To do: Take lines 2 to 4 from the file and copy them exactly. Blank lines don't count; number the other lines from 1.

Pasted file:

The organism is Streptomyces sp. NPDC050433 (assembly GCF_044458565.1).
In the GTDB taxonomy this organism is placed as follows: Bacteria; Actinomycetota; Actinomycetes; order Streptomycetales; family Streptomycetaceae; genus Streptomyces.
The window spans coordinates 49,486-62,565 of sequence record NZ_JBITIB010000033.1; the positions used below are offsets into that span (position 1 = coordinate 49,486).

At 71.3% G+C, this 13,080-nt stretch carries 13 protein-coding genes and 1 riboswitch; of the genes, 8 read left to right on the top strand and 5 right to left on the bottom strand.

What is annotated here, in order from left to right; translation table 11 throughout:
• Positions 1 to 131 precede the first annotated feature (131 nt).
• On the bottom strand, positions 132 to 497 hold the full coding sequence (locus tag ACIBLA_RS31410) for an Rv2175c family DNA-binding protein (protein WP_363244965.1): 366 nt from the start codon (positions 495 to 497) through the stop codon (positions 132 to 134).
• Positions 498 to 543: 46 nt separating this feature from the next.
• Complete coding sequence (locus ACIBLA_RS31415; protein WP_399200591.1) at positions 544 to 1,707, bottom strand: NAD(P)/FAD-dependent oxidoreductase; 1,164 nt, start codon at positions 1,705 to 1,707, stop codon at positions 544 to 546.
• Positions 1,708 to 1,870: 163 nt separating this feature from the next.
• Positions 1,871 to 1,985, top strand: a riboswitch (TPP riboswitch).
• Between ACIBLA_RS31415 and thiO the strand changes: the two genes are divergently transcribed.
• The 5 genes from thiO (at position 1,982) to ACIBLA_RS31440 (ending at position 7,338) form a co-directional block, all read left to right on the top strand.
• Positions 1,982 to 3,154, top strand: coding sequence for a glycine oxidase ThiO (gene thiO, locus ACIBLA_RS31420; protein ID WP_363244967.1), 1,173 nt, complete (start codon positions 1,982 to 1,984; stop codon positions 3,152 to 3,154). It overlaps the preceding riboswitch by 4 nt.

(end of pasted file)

In the GTDB taxonomy this organism is placed as follows: Bacteria; Actinomycetota; Actinomycetes; order Streptomycetales; family Streptomycetaceae; genus Streptomyces.
The window spans coordinates 49,486-62,565 of sequence record NZ_JBITIB010000033.1; the positions used below are offsets into that span (position 1 = coordinate 49,486).

At 71.3% G+C, this 13,080-nt stretch carries 13 protein-coding genes and 1 riboswitch; of the genes, 8 read left to right on the top strand and 5 right to left on the bottom strand.